growth outlook-revision

By Koh Byung-joon

SEJONG, March 28 (Yonhap) -- South Korea's economy will likely grow 2.3 percent in 2013 from a year earlier, the government forecast Thursday, sharply revising down its earlier outlook due to toughened market conditions at home and abroad.

The government also said that it will push for an extra budget in order to prop up the economy which is showing signs of losing its recovery momentum.

The latest growth projection is lower than a 3 percent growth predicted in December when the finance ministry unveiled its economy-management plans for 2013.

"We revised down our growth outlook from the previous 3 percent to 2.3 percent in consideration of delayed economic recovery at home and abroad," the ministry said in a report.

The downgrade comes as many see the December outlooks as too optimistic given the current economic conditions. Major think tanks and research institutes have already slashed their growth projections for this year to the 2 percent range.

The government cited a continued slump in consumption and investment as major reasons behind its move to cut the growth outlook.

"Consumption and investment remain in a slump and there are few signs that they are bouncing back any time soon," the ministry said.

A slowing economy is also taking its toll on employment, forcing the government to revise down its job creation outlook. The ministry cut its job creation outlook from 320,000 to 250,000.

As pessimism spreads that the economic conditions could change for the worse, the ministry said that it will push to craft a supplementary budget for this year. A related plan will be finalized in April.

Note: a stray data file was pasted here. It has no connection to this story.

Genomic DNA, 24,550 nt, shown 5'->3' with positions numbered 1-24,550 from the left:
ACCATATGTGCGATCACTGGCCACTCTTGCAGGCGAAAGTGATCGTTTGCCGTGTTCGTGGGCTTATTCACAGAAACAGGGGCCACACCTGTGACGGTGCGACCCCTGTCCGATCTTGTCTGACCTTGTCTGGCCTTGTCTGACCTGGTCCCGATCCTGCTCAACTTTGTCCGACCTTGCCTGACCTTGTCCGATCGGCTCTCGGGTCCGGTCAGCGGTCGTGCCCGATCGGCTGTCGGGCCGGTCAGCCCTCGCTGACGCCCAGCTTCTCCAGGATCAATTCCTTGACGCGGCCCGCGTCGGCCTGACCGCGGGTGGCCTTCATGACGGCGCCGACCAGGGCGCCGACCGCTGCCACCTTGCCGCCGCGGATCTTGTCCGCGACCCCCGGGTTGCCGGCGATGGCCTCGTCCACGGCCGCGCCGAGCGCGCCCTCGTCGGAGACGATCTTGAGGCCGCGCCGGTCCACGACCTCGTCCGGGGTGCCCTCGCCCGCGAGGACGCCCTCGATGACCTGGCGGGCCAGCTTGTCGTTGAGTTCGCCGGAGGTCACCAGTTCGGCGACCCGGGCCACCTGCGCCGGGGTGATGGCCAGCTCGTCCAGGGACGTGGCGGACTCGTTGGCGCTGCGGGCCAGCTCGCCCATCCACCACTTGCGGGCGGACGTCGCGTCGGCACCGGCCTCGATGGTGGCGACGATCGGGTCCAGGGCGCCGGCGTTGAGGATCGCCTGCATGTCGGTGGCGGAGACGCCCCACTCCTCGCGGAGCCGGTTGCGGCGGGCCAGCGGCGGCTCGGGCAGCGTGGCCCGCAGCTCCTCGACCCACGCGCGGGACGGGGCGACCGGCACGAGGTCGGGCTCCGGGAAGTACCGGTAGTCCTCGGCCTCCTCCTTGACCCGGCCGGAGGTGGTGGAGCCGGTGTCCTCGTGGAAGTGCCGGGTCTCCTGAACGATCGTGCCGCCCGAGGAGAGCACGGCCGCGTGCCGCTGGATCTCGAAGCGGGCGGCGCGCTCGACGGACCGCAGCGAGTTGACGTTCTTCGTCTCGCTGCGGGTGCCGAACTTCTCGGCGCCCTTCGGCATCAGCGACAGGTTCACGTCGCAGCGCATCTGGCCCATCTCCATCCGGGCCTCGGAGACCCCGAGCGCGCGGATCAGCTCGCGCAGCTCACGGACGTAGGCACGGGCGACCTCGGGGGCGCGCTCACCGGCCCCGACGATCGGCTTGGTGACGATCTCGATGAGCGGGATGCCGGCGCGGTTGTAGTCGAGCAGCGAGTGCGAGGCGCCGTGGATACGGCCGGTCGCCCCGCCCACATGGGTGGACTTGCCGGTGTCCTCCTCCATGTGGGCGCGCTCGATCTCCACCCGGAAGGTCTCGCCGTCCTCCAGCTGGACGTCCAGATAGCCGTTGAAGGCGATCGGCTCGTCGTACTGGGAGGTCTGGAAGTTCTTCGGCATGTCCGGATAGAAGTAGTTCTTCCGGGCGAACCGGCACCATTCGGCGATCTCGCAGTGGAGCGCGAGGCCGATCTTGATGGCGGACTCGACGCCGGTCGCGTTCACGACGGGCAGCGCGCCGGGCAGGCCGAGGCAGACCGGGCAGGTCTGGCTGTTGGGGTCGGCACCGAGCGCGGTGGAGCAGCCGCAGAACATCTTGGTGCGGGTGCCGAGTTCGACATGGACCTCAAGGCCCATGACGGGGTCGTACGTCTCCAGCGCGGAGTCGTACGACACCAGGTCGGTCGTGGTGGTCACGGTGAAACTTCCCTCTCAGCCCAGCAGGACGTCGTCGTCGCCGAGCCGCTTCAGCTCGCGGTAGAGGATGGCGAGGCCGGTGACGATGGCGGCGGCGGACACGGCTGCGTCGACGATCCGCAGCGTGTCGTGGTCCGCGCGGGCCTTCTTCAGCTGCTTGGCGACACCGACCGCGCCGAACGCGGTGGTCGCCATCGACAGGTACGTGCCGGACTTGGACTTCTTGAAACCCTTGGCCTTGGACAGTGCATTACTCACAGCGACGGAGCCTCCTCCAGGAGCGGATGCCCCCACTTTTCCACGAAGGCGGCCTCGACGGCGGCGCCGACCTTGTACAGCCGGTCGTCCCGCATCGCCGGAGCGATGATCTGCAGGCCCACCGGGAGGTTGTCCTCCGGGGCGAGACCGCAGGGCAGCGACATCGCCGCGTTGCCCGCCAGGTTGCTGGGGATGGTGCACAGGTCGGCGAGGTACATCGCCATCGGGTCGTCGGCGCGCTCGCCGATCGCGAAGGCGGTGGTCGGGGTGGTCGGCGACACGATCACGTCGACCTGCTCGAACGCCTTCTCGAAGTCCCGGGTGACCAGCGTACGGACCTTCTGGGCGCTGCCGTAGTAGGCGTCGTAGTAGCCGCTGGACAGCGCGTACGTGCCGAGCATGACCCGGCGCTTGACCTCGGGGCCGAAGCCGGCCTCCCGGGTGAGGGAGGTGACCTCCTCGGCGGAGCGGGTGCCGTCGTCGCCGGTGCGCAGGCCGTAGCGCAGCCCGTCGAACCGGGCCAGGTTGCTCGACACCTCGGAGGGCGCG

"To make up for a decline in tax revenues, help boost the overall economy and support the livelihood of people, we will seek an additional budget," the ministry said.

Though the scale of the additional spending plan was not unveiled, the ministry said that the economic slowdown would result in reducing tax revenue by about 6 trillion won (US$5.4 billion) compared with what was earlier proposed.

Market watchers have speculated that the additional budget will likely be around 10 trillion won.

This would mark the first supplementary budget in four years. South Korea has not put forth an extra budget since 2009 when it crafted 28.4 trillion won worth of additional spending in a bid to tide over the global financial crisis.

Meanwhile, touching on the longer-term plans for raising money needed to carry out campaign pledges of the new government, the ministry said it has to secure about 134.5 trillion won.

To meet the financial demand, the ministry said that it will increase tax revenues by 53 trillion won over the next five years by removing soon-to-be-expired tax exemption and reduction programs.

On the spending front, the ministry said that it will save a total of 81.5 trillion won by streamlining the overall spending structure.

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